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There are no cash shortages and no long queues for customers intending to withdraw their money.
The supermarkets and shops have working point of sale (POS) facilities, and these machines are limitlessly dolling out cash.
People living here said they don’t know about any cash withdrawal limits, because no one mentions them.
This sharply contrasts with the mayhem that has rattled Zimbabwe’s big cities in the past three months, shaking business and threatening to ground the economy to a halt.
The blazing shortages have sparked intense debate about the whereabouts of millions of United State dollars being imported by commercial banks, and the Reserve Bank of Zimbabwe (RBZ) and precipitated anger by the general population against authorities, who are now desperately trying to deal with the situation by coming up with controls and unorthodox measures.
In Harare and Bulawayo, as well as in Masvingo, Gweru and Mutare, winding queues have resurfaced, bringing back memories of the hyperinflationary era when thousands failed to withdraw their money from banks because of cash shortages.
Between 2007 and 2008, the country was hit by cash shortages, with the central banks failing to print its own cash to meet high demand.
Now, close to a decade on, there is a sense of déjà vu as there are ominous signs of a pending economic crisis, and people have been sleeping in the queues again to get money from banks.
As the crisis deteriorated last month, pensioners failed to access their payouts as banks limited withdrawals to US$100 per individual, only if one was lucky to get the cash.
Even big companies have been limited to daily withdrawals of US$200.
But in Victoria Falls, at the heart of one of Africa’s holiday destinations, shop attendants still ask customers if they need cash after transacting on supermarket POS machines.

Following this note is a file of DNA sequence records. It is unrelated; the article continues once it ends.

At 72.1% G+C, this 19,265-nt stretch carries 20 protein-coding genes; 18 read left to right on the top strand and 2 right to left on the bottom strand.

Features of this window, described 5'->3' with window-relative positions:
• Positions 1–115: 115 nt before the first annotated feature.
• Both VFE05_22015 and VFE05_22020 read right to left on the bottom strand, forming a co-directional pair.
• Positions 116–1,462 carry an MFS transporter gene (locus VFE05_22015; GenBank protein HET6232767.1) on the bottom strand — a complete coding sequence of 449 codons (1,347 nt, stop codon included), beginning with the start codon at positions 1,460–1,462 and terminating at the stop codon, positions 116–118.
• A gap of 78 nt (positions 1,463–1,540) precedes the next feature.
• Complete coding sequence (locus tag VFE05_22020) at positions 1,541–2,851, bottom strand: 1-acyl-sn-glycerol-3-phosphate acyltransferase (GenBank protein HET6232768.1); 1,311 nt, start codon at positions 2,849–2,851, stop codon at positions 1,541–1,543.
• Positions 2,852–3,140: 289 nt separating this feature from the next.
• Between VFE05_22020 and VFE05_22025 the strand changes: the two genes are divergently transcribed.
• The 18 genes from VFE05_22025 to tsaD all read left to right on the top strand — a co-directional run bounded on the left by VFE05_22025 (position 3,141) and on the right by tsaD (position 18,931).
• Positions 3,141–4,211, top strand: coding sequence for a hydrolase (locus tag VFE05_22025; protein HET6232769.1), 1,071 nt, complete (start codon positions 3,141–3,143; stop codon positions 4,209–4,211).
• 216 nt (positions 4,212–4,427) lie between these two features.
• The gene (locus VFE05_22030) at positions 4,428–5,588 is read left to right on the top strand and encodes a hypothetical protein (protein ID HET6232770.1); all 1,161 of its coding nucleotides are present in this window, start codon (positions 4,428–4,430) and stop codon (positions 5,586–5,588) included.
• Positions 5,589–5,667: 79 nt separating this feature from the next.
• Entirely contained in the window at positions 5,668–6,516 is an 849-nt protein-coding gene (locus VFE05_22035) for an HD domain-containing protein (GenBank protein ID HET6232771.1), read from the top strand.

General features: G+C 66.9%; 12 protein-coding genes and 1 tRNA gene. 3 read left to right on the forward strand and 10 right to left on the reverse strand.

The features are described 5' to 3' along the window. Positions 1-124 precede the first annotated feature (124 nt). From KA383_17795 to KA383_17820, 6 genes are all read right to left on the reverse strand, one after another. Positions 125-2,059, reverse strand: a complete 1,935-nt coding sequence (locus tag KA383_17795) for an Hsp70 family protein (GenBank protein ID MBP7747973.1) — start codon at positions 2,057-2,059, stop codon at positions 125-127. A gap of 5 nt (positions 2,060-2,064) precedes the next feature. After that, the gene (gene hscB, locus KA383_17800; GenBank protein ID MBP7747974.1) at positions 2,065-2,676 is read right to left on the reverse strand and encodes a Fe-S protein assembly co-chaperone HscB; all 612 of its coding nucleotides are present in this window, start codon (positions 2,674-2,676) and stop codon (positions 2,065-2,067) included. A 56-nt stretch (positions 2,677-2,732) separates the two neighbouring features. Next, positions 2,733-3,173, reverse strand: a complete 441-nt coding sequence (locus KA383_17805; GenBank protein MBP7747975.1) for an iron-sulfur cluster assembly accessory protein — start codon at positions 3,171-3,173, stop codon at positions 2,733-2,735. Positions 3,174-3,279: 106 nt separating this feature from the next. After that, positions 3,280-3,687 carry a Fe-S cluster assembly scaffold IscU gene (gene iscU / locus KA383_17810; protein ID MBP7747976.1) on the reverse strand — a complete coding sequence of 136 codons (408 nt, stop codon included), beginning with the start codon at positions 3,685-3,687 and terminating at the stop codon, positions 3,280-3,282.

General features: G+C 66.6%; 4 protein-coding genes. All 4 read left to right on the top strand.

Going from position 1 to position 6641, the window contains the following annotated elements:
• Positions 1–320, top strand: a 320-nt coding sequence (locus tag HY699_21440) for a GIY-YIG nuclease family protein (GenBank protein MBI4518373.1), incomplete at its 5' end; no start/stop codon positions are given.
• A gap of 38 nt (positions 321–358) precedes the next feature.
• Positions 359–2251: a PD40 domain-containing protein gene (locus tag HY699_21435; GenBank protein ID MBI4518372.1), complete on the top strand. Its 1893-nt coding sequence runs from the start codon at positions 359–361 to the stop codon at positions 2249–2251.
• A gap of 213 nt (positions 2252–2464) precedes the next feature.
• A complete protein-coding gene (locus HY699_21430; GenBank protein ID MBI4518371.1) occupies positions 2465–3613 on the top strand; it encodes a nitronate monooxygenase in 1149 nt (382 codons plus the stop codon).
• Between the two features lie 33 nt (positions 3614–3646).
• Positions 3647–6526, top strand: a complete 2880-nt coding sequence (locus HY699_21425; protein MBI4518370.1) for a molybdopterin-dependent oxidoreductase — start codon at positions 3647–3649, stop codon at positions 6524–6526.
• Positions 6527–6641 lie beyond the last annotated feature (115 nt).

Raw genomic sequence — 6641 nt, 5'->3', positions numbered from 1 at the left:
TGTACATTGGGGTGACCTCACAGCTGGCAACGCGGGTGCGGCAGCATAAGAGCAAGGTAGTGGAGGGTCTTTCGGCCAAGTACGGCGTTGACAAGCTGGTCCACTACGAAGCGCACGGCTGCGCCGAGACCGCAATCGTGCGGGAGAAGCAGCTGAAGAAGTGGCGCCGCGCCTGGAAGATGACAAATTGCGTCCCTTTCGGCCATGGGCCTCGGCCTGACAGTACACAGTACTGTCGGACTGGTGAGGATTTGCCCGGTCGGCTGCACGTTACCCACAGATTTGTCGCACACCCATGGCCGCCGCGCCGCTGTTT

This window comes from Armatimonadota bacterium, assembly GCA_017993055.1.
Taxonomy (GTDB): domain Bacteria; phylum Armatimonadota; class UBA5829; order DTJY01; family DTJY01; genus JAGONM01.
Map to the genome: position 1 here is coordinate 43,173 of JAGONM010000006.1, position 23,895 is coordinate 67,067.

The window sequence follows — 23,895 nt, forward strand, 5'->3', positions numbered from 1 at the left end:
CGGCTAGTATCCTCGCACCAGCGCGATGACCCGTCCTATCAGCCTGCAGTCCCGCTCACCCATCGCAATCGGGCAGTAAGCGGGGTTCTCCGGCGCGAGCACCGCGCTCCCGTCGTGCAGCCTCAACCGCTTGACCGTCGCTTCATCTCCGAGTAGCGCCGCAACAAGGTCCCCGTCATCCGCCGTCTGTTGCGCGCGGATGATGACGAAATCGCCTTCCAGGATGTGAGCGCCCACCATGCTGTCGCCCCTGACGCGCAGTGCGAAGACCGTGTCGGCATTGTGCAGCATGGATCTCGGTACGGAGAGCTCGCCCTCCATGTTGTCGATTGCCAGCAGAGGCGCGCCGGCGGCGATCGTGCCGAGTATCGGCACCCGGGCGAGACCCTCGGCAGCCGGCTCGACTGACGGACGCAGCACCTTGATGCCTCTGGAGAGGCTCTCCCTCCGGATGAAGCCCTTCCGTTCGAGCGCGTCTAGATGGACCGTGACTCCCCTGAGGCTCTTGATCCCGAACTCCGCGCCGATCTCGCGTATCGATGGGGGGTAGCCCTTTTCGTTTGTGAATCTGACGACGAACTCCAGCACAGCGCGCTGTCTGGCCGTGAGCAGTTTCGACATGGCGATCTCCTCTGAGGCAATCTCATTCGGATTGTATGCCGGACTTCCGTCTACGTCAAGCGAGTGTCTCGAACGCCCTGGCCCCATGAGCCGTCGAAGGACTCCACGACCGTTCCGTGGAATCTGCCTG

Visitors used to the turmoil in the big cities sometimes think it is a joke, until they are informed that you can withdraw what you want, there are no cash limits, and there are no conditions such as having to buy goods worth so much to get so much as cash back.
At banks, security guards manning automated teller machines (ATMs) still give customers the choice to enter into almost empty banking halls, or to withdraw cash on the ATMs, which are still dolling out cash!
In Harare, ATMs, once the pride of a robust banking system, have been reduced to monuments, a reminder of the crisis days.
For many visitors from outside Victoria Falls, it is more like a shock to be able to withdraw cash without a hassle while in this resort town.
It is like a dream.
For tourists coming from outside the country, there is no evidence something is wrong with the cash situation in the country. Those with Visa or MasterCard can go to any bank ATM to withdraw cash.
Many of us coming from other cities or towns really keep wondering if this is true.
In the big cities, one becomes some sort of a nuisance for asking already frustrated shop attendants for “cash back”.
They are already overwhelmed by high demand.
Since the crisis hit the big cities, consumers have been stampeding to withdraw the little savings they have fearing banks may fall again.
Between 2003 and 2015, at least 30 financial institutions have collapsed, and people have lost savings.
So it’s understandable when people get scared.
“We do not know of cash shortages here,” says Stephen Sibanda, a taxi driver in Victoria Falls.
“We read about it in the newspapers. We have also just been reading about power cuts in the newspapers. Here we are safe,” he says.
But this is Victoria Falls.
It has not only been gifted with accommodating one of the world’s greatest wonders, the mighty Victoria Falls itself.
Over the years, it has evolved into a semi autonomous economic system that dictates the shape and direction it wants to chart.
During the hyperinflation era, when the country was on its knees with inflation hitting 500 billion percent in December 2008, residents and tourists were already transacting in multiple currencies.
Waiters invested in properties from tips from global visitors.
The full impact of hyperinflation did not affect this resort town in the same way it crippled the rest of the country.
It is not only that.
Victoria Falls is one of only a few places where people meet policemen, and they give you a smile and greet you without quizzing you in order to extort a bribe.
Government hopes to grow the economy and improve its revenue from service sectors like tourism, and has developed a broad strategy to make life easier for the few tourists still coming into the country.